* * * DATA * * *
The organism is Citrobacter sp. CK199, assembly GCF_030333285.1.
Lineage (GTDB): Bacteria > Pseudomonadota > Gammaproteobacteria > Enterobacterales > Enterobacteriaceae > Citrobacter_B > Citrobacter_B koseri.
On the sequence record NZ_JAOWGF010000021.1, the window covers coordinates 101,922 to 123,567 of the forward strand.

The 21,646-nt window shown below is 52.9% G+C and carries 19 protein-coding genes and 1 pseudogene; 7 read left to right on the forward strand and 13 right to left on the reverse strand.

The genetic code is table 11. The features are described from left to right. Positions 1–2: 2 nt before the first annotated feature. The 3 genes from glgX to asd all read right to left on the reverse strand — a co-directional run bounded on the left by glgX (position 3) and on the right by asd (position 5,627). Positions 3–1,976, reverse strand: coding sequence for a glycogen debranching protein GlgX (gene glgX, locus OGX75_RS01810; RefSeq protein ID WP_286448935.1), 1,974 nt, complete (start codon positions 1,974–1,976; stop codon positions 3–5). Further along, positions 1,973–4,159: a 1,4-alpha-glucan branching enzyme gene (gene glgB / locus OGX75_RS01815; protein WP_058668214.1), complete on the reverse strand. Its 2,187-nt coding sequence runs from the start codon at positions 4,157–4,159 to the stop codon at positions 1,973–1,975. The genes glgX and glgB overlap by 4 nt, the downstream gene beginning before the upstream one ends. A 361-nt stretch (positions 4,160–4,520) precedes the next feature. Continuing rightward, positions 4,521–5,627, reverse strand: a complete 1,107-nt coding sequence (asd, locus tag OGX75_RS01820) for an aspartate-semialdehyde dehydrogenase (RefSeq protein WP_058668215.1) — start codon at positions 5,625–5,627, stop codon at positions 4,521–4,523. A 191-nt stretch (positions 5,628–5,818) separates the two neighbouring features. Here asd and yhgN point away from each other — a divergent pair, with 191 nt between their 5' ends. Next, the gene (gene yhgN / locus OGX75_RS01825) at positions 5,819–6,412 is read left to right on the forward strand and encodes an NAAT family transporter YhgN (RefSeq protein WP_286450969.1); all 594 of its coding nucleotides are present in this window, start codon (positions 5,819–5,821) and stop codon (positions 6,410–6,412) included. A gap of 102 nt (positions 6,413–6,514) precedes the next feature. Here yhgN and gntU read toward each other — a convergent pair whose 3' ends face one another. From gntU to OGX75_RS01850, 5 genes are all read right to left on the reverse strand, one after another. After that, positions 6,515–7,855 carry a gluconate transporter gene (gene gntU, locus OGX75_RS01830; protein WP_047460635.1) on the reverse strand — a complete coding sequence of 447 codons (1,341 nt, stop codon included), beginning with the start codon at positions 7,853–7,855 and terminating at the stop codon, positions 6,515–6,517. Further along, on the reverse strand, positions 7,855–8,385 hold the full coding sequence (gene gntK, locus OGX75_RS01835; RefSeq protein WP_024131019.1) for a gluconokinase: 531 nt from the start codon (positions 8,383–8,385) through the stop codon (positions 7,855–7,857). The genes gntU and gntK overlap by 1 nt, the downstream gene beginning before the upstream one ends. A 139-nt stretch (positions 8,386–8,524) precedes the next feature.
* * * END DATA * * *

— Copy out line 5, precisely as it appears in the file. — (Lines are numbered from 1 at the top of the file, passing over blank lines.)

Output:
The genetic code is table 11. The features are described from left to right. Positions 1–2: 2 nt before the first annotated feature. The 3 genes from glgX to asd all read right to left on the reverse strand — a co-directional run bounded on the left by glgX (position 3) and on the right by asd (position 5,627). Positions 3–1,976, reverse strand: coding sequence for a glycogen debranching protein GlgX (gene glgX, locus OGX75_RS01810; RefSeq protein ID WP_286448935.1), 1,974 nt, complete (start codon positions 1,974–1,976; stop codon positions 3–5). Further along, positions 1,973–4,159: a 1,4-alpha-glucan branching enzyme gene (gene glgB / locus OGX75_RS01815; protein WP_058668214.1), complete on the reverse strand. Its 2,187-nt coding sequence runs from the start codon at positions 4,157–4,159 to the stop codon at positions 1,973–1,975. The genes glgX and glgB overlap by 4 nt, the downstream gene beginning before the upstream one ends. A 361-nt stretch (positions 4,160–4,520) precedes the next feature. Continuing rightward, positions 4,521–5,627, reverse strand: a complete 1,107-nt coding sequence (asd, locus tag OGX75_RS01820) for an aspartate-semialdehyde dehydrogenase (RefSeq protein WP_058668215.1) — start codon at positions 5,625–5,627, stop codon at positions 4,521–4,523. A 191-nt stretch (positions 5,628–5,818) separates the two neighbouring features. Here asd and yhgN point away from each other — a divergent pair, with 191 nt between their 5' ends. Next, the gene (gene yhgN / locus OGX75_RS01825) at positions 5,819–6,412 is read left to right on the forward strand and encodes an NAAT family transporter YhgN (RefSeq protein WP_286450969.1); all 594 of its coding nucleotides are present in this window, start codon (positions 5,819–5,821) and stop codon (positions 6,410–6,412) included. A gap of 102 nt (positions 6,413–6,514) precedes the next feature. Here yhgN and gntU read toward each other — a convergent pair whose 3' ends face one another. From gntU to OGX75_RS01850, 5 genes are all read right to left on the reverse strand, one after another. After that, positions 6,515–7,855 carry a gluconate transporter gene (gene gntU, locus OGX75_RS01830; protein WP_047460635.1) on the reverse strand — a complete coding sequence of 447 codons (1,341 nt, stop codon included), beginning with the start codon at positions 7,853–7,855 and terminating at the stop codon, positions 6,515–6,517. Further along, on the reverse strand, positions 7,855–8,385 hold the full coding sequence (gene gntK, locus OGX75_RS01835; RefSeq protein WP_024131019.1) for a gluconokinase: 531 nt from the start codon (positions 8,383–8,385) through the stop codon (positions 7,855–7,857). The genes gntU and gntK overlap by 1 nt, the downstream gene beginning before the upstream one ends. A 139-nt stretch (positions 8,386–8,524) precedes the next feature.